Ontario community's work to prevent turtles, snakes being killed on roads a model for others

Stop sign in Kahnawake

A rural Ontario community's work to prevent endangered reptiles from being killed on a 3.6-kilometre stretch of road once considered among the world's deadliest for turtles is being held up as a successful example of how to protect vulnerable wildlife.

A new research paper, published Friday in the Wildlife Society Bulletin, details the community of Long Point's construction of roadway fencing and culverts tunnels used for animal travel to decrease the numbers of turtles and snakes dying on the Long Point Causeway in a southwestern part of the province.

The road connecting the Long Point Peninsula on Lake Erie and mainland Ontario was ranked as the world's fourth deadliest site for turtle road mortality in 2003.

Researchers also estimated that since 1979, as many as 10,000 animals per year were killed by traffic on the two-lane stretch.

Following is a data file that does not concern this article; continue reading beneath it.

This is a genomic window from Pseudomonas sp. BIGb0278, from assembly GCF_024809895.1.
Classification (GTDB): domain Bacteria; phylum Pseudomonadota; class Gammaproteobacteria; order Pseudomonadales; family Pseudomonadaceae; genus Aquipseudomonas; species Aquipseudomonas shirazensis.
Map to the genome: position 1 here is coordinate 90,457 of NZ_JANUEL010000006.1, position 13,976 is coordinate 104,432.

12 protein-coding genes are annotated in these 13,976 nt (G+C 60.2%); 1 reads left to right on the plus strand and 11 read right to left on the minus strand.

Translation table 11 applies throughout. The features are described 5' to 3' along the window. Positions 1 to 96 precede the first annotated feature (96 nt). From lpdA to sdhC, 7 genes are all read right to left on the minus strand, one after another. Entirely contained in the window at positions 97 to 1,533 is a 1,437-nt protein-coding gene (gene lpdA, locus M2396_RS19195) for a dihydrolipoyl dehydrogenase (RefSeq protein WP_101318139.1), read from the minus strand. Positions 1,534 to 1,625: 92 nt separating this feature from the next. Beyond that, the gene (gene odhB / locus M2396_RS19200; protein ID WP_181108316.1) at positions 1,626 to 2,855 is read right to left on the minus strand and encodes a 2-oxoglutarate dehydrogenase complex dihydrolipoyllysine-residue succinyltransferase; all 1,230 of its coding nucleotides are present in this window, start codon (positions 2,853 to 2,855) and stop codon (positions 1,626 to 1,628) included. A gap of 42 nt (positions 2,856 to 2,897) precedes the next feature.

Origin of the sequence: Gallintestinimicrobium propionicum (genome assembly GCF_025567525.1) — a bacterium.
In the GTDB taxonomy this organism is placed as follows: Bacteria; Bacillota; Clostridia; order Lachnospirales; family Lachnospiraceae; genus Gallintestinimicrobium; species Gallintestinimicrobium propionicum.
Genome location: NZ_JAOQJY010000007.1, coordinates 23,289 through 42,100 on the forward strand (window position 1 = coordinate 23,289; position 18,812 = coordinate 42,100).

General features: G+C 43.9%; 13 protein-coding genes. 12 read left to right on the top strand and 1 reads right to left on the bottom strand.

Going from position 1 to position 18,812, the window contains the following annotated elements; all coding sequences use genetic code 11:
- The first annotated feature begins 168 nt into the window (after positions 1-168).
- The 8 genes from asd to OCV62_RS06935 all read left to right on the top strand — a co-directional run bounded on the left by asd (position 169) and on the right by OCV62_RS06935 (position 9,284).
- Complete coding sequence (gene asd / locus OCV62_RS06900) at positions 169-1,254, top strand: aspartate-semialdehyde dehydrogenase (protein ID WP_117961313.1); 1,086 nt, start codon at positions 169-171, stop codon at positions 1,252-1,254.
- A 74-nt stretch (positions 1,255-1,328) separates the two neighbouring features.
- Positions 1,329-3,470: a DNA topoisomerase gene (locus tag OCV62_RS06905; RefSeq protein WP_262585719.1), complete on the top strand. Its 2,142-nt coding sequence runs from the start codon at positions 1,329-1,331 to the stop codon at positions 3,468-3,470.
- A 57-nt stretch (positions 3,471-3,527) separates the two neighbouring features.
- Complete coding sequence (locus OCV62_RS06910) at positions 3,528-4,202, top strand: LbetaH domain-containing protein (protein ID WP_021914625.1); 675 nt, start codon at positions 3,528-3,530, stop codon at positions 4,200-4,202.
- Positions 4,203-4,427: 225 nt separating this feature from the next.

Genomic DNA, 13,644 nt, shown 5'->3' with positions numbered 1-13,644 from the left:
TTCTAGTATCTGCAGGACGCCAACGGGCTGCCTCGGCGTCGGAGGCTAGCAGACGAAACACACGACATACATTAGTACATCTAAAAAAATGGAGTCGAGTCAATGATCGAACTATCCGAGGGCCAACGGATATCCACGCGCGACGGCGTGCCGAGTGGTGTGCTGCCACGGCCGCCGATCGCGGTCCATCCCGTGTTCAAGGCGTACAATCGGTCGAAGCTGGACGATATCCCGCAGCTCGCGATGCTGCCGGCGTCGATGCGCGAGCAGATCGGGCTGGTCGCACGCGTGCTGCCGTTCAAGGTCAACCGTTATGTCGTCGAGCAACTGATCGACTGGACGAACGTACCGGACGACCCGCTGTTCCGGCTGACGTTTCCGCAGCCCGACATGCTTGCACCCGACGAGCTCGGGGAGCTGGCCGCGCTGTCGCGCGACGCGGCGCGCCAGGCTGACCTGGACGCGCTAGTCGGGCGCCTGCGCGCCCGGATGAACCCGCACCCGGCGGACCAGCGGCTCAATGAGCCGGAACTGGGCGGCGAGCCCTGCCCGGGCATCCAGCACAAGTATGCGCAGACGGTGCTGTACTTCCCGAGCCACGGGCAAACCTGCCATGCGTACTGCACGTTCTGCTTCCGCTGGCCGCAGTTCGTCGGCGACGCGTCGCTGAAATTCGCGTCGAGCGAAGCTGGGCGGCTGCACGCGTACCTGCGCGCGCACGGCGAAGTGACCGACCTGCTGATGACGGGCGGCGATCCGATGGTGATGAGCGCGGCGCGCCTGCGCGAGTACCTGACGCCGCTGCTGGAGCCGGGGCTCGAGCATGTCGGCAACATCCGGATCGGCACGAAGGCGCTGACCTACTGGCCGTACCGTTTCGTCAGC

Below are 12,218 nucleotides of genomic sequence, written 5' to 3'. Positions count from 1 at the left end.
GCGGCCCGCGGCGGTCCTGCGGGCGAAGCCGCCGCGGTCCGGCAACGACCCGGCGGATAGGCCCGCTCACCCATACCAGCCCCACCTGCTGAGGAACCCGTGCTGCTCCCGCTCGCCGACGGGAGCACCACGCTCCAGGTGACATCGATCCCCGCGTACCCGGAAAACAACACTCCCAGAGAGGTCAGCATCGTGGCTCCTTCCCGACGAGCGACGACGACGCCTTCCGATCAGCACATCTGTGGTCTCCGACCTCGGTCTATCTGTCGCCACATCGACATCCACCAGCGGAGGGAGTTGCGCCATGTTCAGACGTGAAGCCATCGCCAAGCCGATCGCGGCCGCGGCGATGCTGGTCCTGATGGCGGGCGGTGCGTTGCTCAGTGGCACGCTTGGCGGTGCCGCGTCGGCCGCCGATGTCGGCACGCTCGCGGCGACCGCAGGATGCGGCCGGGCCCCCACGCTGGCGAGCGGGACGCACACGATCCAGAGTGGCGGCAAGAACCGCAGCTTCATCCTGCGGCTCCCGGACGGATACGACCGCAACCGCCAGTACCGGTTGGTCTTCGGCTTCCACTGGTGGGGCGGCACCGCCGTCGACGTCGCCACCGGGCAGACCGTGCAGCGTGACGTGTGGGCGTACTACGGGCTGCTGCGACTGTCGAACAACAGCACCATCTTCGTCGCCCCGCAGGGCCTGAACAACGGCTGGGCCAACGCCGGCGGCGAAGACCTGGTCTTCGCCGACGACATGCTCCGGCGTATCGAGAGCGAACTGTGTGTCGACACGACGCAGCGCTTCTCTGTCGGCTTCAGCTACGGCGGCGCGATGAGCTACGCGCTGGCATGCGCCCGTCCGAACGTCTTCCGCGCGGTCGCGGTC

The study found, however, that the community's work to protect the reptiles living in wetlands surrounding the causeway has reduced the number of turtles venturing onto the road by 89 per cent over 10 years, while the number of snakes going on to the road dropped by 28 per cent.

Researchers say the efforts around Long Point could be a useful model for other communities located near fragile ecosystems around the world.

Study lead researcher Chantel Markle of McMaster University said it's important to tackle the issue of road mortality head-on, especially for turtles that are particularly susceptible to the issue.